Raman Ramakrishnan, cell

As a member of the Horszowski Trio, cellist Raman Ramakrishnan has performed across North America, Europe, India, Japan, and in Hong Kong, and recorded for Bridge Records and Avie Records. For eleven seasons, as a founding member of theDaedalus Quartet, he performed around the world. Mr. Ramakrishnan is currently an artist member of the Boston Chamber Music Society. Mr. Ramakrishnan has given solo recitals in New York, Boston, Seattle, and Washington, D.C., and has performed chamber music at Caramoor, at Bargemusic, with the Chicago Chamber Musicians, and at the Aspen, Bard, Charlottesville, Four Seasons, Kingston, Lincolnshire (UK), Marlboro, Mehli Mehta (India), Oklahoma Mozart, and Vail Music Festivals. He has toured with Musicians from Marlboro and has performed, as guest principal cellist, with the Saint Paul Chamber Orchestra. As a guest member of Yo-Yo Ma’s Silk Road Ensemble, he has performed in New Delhi and Agra, India and in Cairo, Egypt. He has served on the faculties of the Taconic and Norfolk Chamber Music Festivals, as well as at Columbia University.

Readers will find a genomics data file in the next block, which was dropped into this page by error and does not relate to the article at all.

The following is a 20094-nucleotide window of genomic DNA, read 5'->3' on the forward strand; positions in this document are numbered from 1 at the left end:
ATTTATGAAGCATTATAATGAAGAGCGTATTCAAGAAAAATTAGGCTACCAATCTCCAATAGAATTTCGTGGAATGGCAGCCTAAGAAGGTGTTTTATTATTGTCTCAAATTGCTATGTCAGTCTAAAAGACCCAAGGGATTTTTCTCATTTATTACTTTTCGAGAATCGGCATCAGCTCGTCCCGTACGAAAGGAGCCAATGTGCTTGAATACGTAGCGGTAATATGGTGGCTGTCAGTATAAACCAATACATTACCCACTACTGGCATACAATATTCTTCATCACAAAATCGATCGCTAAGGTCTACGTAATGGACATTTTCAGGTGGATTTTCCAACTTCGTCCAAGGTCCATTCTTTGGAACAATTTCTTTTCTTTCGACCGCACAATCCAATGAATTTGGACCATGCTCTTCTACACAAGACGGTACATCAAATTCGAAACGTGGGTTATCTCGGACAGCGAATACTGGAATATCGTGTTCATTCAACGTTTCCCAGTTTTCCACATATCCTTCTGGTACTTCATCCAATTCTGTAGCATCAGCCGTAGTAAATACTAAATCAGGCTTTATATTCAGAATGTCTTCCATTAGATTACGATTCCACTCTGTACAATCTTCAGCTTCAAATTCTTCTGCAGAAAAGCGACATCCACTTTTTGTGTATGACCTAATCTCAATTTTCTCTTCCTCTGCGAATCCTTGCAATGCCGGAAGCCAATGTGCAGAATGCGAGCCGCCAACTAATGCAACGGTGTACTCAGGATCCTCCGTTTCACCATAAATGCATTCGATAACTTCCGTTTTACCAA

Mr. Ramakrishnan was born in Athens, Ohio and grew up in East Patchogue, New York. His father is a molecular biologist and his mother is the children's book author and illustrator Vera Rosenberry. He holds a Bachelor’s degree in physics from Harvard University and a Master’s degree in music from The Juilliard School. His principal teachers have been Fred Sherry, Andrés Díaz, and André Emelianoff. He lives in New York City with his wife, the violist Melissa Reardon, and their young son. He plays aNeapolitan cello made by Vincenzo Jorio in 1837.

Kako Boga, violin

Originally from Tokyo, Japan and now based in New York, NY, Kako Boga is a violinist who performs on historical and modern instruments. Kako has appeared internationally as a soloist, performing alongside orchestras in Asia, Australia, and the United States, and her solo and chamber music performances have taken her to such distinguished venues as Alice Tully Hall of Lincoln Center, Weill and Zankel Halls at Carnegie Hall, and the Sydney Opera House. As an ensemble musician, Kako has performed with many renowned musical groups around the United States and abroad, including Handel and Haydn Society, Kaleidoscope Chamber Orchestra, New York Baroque Incorporated, New York Classical Players, and Tafelmusik. She is a co-founder and co-leader of Relic, a chamber orchestra founded in 2022 which has quickly garnered acclaim across the country for its compelling and innovative performances of Baroque music. In addition to music, Kako loves food, tea, and naps.